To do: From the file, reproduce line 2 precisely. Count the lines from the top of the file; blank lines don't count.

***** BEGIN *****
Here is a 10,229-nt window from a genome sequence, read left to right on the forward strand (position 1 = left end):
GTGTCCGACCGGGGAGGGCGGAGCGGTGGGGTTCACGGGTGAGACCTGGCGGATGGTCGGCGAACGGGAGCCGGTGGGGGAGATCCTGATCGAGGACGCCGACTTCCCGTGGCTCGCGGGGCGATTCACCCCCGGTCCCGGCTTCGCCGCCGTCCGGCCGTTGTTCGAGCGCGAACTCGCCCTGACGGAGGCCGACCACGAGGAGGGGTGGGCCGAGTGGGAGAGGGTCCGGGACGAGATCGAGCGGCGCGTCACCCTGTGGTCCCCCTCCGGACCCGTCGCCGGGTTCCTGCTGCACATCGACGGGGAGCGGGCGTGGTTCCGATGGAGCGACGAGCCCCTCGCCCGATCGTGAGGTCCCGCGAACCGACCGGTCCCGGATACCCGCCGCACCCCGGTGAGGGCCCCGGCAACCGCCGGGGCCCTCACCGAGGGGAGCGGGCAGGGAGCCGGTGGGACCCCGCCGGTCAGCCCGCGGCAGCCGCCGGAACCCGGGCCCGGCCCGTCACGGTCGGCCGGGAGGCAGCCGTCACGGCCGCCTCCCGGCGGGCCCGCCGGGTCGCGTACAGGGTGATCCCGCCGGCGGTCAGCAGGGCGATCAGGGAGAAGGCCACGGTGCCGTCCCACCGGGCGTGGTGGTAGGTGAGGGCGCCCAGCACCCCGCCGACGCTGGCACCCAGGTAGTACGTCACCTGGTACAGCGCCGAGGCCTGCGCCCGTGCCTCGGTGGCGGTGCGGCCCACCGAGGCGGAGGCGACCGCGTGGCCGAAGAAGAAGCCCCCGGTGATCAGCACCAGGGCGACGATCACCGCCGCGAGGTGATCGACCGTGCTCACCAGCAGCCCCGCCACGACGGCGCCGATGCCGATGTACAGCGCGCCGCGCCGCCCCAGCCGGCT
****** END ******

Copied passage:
GTGTCCGACCGGGGAGGGCGGAGCGGTGGGGTTCACGGGTGAGACCTGGCGGATGGTCGGCGAACGGGAGCCGGTGGGGGAGATCCTGATCGAGGACGCCGACTTCCCGTGGCTCGCGGGGCGATTCACCCCCGGTCCCGGCTTCGCCGCCGTCCGGCCGTTGTTCGAGCGCGAACTCGCCCTGACGGAGGCCGACCACGAGGAGGGGTGGGCCGAGTGGGAGAGGGTCCGGGACGAGATCGAGCGGCGCGTCACCCTGTGGTCCCCCTCCGGACCCGTCGCCGGGTTCCTGCTGCACATCGACGGGGAGCGGGCGTGGTTCCGATGGAGCGACGAGCCCCTCGCCCGATCGTGAGGTCCCGCGAACCGACCGGTCCCGGATACCCGCCGCACCCCGGTGAGGGCCCCGGCAACCGCCGGGGCCCTCACCGAGGGGAGCGGGCAGGGAGCCGGTGGGACCCCGCCGGTCAGCCCGCGGCAGCCGCCGGAACCCGGGCCCGGCCCGTCACGGTCGGCCGGGAGGCAGCCGTCACGGCCGCCTCCCGGCGGGCCCGCCGGGTCGCGTACAGGGTGATCCCGCCGGCGGTCAGCAGGGCGATCAGGGAGAAGGCCACGGTGCCGTCCCACCGGGCGTGGTGGTAGGTGAGGGCGCCCAGCACCCCGCCGACGCTGGCACCCAGGTAGTACGTCACCTGGTACAGCGCCGAGGCCTGCGCCCGTGCCTCGGTGGCGGTGCGGCCCACCGAGGCGGAGGCGACCGCGTGGCCGAAGAAGAAGCCCCCGGTGATCAGCACCAGGGCGACGATCACCGCCGCGAGGTGATCGACCGTGCTCACCAGCAGCCCCGCCACGACGGCGCCGATGCCGATGTACAGCGCGCCGCGCCGCCCCAGCCGGCT